Updated Imagine a telco kicking down your front door, yelling "all your bills are belong to us" then leaving. In the industry parlance, it's known as "slamming" and Ofcom has fined Onestream £35,000 for the practice.
An investigation by the UK comms regulator found that the Hampshire-based broadband and landline minnow, launched 2018, had taken over the telephone services of more than a hundred customers without their consent between 13 April 2018 and 25 January 2019. The watchdog's ruling said Onestream went about this a couple of ways by:
- making cold calls to customers without making it clear to them that Onestream was an entirely separate phone company who was trying to switch their home phone services from their current phone company to Onestream. We have found that for at least 45 of the 118 customers, Onestream engaged in Slamming by attempting to switch them without ever obtaining the customer's express permission to do so; and
- by putting in place and implementing a policy, to make repeated attempts to switch customers to Onestream without contacting them each time to seek permission to switch them. This was despite customers asking their current phone company to cancel the previous attempt by Onestream to switch them. We have found that Onestream did this in the case of at least 113 of the 118 customers.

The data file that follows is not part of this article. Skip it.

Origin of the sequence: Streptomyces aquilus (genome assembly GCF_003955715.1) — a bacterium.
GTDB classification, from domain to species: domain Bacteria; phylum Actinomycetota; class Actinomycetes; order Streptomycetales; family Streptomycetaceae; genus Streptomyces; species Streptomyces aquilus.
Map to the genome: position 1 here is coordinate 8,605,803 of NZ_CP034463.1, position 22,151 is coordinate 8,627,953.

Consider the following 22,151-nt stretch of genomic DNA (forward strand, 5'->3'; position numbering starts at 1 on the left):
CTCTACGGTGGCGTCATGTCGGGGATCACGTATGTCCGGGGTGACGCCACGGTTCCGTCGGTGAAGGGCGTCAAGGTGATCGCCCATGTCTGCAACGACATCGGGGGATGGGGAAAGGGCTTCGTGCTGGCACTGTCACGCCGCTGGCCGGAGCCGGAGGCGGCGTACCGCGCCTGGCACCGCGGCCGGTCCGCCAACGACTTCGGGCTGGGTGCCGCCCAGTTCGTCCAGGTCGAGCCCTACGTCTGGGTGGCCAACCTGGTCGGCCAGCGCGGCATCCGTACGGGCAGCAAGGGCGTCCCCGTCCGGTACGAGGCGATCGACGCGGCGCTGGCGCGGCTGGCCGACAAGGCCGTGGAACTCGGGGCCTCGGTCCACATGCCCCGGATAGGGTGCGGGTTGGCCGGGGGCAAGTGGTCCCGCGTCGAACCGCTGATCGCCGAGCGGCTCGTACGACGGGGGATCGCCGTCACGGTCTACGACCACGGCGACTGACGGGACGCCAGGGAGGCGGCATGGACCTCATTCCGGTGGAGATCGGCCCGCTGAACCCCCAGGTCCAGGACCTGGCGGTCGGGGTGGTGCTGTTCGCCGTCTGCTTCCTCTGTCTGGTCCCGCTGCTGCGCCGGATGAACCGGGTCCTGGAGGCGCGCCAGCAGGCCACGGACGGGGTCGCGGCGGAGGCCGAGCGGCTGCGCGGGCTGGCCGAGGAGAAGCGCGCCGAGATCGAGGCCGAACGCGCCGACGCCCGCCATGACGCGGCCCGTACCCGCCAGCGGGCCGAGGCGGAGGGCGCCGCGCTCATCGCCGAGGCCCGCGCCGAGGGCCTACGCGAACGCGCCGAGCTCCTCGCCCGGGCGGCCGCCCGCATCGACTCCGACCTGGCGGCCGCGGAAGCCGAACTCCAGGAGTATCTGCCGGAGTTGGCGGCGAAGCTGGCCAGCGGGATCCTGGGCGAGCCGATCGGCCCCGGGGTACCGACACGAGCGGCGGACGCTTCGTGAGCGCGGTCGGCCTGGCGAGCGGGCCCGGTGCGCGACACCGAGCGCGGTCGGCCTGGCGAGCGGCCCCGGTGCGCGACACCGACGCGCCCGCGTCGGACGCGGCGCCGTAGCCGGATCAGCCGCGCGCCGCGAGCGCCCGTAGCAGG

To make matters worse, Ofcom said that three-quarters of those "slammed" were "elderly or vulnerable".
This aggressive form of mis-selling was found to be in direct contravention of Ofcom's General Condition C7.3(a) [PDF], which regulates how customers switch between telecoms providers. The section basically says: "Yeah, slamming? The act of switching someone from one company to another without their permission? Do not do this."
Thus Ofcom saw fit to level a penalty of £35,000 at Onestream, discounted 30 per cent because the firm held its hands up and said soz. The fine is minuscule compared to the £300,000 Ofcom smacked Kent-based True Telecom for in 2017, but the regulator said this was the most severe penalty it could impose – 10 per cent of the company's turnover.
It added: "Had Onestream been a bigger company with a higher turnover, the penalty could have been set at a higher level."
Onestream is now required to release all affected customers from their contracts free of charge and refund the early termination fees of those who had already switched away from its services.
The company has also written to all customers who switched as a result of a cold call, informing them that they can quit their contract without penalty whenever they like.
The money, due within 20 working days, goes to the Treasury. ®
Updated to add
A spokesperson for Onestream has been in touch to say it has introduced "safeguards throughout the business, ensuring there can be no repetition of the mistakes that were made."
"Proven and respected industry professionals now hold key positions within the Onestream organisation who, working closely with independent consultants have revised all processes and implemented best practice to achieve positive change," she added.
"All affected customers have been fully compensated, released from all and any contractual obligation and have received a full and unreserved apology."